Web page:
PREDICTIONS of continuing rain until at least Christmas cause us to think of lost time in many farming operations, but they are also the reason for much hope of better times ahead.
Coinciding with the upbeat seasonal forecast we see another serious fall in wool auction prices, with the Eastern Market Indicator (EMI) settling on 858c/kg at the close of sales last week and a grower-owned stockpile now totalling about 320,000 bales.
If my memory is reliable, the last time we saw an EMI at this level, the contract shearing rate was about $3.20 per head in 1988 and that included a full crew including the cook.
The cereal grain harvest will start in earnest in northern areas within weeks and a La Nina spring/early summer would cause some hold-ups, but surely no-one could complain after years of drought.
Close, but not quite
AFTER contributing Rural Notebook for almost 29 years, I always planned to hang up the biro when the drought broke and Chifley Dam is full.
I'm not brave enough to call the drought's end yet, but please watch this space.
It's not worth the risk
THERE is much country chatter on the subject of roll protection on four-wheel motorbikes and helmets, commonsense riding and extra care are all reasons to be thoughtful.
Every farmer and employee is extra busy at this time of year, but concentration and patience for the job at hand are really important.
In the woolshed, where everyone is busy and thinking ahead, we must be extra careful, especially when operating a hydraulic woolpress.
Take extra notice of safety bar operation and dead man switches.
There is always a person in the team who has seen a close shave and they are the ones to yarn with before the first fleece is shorn.
The milestone men
MILESTONE birthday congratulations to Alan Peterson and Bob Alderman, who have been two of our best in service industries in Bathurst all of their lives.
Congratulations also to farmer and grazier John Bestwick at O'Connell, who is a bit of a newer model than those above, but he and Tom Roberts had a stellar win with their Bella Lana ewes in the Bathurst Merino Association Annual Ewe Competition in 2020.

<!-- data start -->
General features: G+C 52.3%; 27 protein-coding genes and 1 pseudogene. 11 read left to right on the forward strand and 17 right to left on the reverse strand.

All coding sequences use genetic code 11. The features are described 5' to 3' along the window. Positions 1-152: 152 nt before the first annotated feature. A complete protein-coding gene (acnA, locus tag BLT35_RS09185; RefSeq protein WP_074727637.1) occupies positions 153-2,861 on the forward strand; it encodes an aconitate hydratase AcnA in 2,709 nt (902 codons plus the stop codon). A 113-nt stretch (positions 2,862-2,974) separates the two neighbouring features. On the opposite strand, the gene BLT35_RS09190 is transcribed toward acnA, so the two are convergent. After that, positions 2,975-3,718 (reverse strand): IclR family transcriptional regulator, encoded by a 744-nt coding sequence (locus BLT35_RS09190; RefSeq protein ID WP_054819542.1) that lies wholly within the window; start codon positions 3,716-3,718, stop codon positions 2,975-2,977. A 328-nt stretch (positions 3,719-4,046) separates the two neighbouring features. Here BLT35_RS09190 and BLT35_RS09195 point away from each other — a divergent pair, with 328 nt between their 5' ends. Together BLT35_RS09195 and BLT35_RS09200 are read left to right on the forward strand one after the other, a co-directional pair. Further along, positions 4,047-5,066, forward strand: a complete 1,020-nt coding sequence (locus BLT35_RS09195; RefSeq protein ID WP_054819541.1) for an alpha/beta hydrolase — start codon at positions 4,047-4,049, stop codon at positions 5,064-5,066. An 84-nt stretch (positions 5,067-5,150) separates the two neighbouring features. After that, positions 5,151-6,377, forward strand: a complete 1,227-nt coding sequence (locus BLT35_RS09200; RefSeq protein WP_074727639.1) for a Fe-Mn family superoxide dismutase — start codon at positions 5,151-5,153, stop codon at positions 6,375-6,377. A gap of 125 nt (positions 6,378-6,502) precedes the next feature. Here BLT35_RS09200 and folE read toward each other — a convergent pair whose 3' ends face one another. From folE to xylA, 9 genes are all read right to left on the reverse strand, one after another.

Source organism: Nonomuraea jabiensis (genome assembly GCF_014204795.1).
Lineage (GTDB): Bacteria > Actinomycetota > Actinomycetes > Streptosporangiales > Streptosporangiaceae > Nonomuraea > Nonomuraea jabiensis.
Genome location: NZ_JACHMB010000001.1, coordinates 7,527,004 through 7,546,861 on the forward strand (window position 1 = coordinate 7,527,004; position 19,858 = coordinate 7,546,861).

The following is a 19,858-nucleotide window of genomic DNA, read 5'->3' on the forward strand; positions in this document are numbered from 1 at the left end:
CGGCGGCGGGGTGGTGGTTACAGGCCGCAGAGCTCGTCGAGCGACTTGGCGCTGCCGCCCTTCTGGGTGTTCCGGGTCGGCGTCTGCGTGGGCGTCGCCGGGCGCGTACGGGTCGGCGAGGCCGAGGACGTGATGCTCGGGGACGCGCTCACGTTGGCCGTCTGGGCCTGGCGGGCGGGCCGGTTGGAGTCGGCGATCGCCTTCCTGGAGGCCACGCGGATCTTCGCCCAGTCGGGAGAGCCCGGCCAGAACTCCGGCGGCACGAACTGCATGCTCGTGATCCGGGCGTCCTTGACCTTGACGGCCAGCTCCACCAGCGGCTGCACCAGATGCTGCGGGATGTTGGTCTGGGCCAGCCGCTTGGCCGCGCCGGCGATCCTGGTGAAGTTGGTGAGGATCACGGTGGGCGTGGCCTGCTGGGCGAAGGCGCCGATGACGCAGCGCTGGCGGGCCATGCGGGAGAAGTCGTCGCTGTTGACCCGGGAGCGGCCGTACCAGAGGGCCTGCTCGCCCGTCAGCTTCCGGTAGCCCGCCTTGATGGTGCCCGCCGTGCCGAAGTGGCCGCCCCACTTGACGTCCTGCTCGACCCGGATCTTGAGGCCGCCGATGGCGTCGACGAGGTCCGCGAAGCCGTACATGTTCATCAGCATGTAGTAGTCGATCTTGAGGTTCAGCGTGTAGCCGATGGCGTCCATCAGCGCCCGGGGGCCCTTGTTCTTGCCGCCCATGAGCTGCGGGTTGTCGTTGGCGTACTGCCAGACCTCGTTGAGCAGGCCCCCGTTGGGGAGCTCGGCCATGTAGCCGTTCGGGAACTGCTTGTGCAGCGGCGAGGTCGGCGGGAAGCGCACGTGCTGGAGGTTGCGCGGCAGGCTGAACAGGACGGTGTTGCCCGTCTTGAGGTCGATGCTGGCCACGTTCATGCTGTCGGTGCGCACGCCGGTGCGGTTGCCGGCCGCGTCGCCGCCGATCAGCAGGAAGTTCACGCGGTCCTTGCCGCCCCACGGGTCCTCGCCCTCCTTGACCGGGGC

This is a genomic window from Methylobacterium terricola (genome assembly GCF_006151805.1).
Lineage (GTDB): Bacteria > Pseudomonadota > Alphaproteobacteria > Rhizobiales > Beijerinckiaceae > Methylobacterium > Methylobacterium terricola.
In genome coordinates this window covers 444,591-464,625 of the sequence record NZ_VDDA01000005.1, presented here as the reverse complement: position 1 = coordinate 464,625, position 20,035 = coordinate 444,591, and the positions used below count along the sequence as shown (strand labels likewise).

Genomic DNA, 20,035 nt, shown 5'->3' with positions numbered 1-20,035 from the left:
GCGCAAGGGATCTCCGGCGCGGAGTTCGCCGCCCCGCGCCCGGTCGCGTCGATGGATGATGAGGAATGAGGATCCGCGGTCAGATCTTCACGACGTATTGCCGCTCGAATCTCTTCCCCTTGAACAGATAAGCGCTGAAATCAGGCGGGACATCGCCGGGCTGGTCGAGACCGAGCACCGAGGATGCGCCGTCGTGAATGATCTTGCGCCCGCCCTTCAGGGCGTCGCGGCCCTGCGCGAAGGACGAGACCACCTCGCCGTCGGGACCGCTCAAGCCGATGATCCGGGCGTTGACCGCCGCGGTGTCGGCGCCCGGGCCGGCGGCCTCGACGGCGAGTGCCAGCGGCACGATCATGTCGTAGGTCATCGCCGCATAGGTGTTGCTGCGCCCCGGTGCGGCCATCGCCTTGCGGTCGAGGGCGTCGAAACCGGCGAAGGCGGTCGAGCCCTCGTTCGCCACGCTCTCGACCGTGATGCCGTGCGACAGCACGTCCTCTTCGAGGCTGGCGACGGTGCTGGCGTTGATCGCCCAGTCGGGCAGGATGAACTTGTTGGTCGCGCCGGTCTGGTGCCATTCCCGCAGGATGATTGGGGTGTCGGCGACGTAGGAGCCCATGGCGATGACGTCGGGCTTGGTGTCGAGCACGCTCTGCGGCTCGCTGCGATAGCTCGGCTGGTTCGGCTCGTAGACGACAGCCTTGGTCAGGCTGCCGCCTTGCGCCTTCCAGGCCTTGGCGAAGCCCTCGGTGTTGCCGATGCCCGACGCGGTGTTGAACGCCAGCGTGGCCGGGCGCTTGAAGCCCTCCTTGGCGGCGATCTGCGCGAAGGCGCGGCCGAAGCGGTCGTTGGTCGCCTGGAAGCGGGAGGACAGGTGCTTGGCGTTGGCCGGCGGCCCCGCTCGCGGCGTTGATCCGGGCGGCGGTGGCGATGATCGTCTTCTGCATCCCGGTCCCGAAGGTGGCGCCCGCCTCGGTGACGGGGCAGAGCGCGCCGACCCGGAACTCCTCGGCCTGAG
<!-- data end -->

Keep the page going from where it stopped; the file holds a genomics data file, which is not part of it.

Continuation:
Economy's ups and downs
AUSTRALIA'S first recession in 30 years is confirmed by our second consecutive quarter of negative growth and opinions are divided on how this situation will affect different industries and walks of life.
At this early stage, we've seen a serious impact on hospitality, tourism and advertising, with our newspapers and magazines visibly shrinking from missing ads.
From agriculture's corner, we accept that protein will still be needed on an ever-increasing scale and we note that beef markets have continued on an upward trend in spite of COVID scare conditions in many countries.
Lamb products suffered a serious correction some weeks ago and recent price rises seem to indicate that markets have bottomed out and are pretty stable.
Market gardeners must appreciate the sight of flowing rivers once again as their produce is the lifeblood of our communities.
TO return to the Federal Government's Instant Asset Write-off, with business purchases of up to $150,000, it's obvious that a lot of tradies, farmers and general contractors are taking advantage of the incentive (applicable to new and used equipment) and retailers must be grateful for the scheme.
The manufacturer of Goldacres spray equipment at Ballarat is quoted as having 50 jobs available for full-time welders as the present staff of 150 can't cope with the demand for new equipment.
Down the road at Gason Ag Equipment, there is a six-month wait on delivery of orders and jobs available for a lot of experienced welders.
Perhaps the JobKeeper scheme has made it more attractive to be at rest than at work, but the scheme will be rolled back in the near future and workers will once again get all the wheels turning.
Put yourself forward
STUART Pearson wrote an interesting contribution to last weekend's Western Advocate and his views are worth noting.
Readers will support some of his opinions and probably oppose others, but we all value the privilege of living in a democracy and being allowed to have a say.
The NSW Government's deferral of local government elections for 12 months has probably caused our Bathurst Regional Council to become bogged down and I think it's great to see Mr Pearson bring some council issues to the fore.
To develop personal profiles, now is an ideal time to start, and a representative from the farming or villages community would be a challenging start to the 2021 Bathurst Regional Council election.
If any of us think we can do a better job than the current councillors, now is the ideal time to raise our right hand.
TUESDAY, September 15: Bred Well - Fed Well sheep breeding workshop at John Bestwick/Tom Roberts at O'Connell; 9am-4pm. Sponsored by Bella Lana with no charge. RSVP is essential. Late bookings to Scott Brien on 0409 467 477; also to Tom Roberts or John Bestwick. Presenter is Jason Trompf.
A GROUP of middle-aged ladies attended a relationship weekend seminar and late on Sunday afternoon were asked to text this message to their husbands at home: "I love you sweetheart."
The husbands' replies are listed below:
- Who the hell is this?
- Are you sick Mum or what?
- Yes, I love you too; what's wrong?
- Have you wrecked the car again?
- I don't understand what you mean.
- What the hell have you done now?
- Don't beat around the bush; just tell me how much you want.
- Am I dreaming?
- Who is this message actually for?
- I thought we agreed you wouldn't drink in the daytime.
- Your mother is coming to stay with us, isn't she?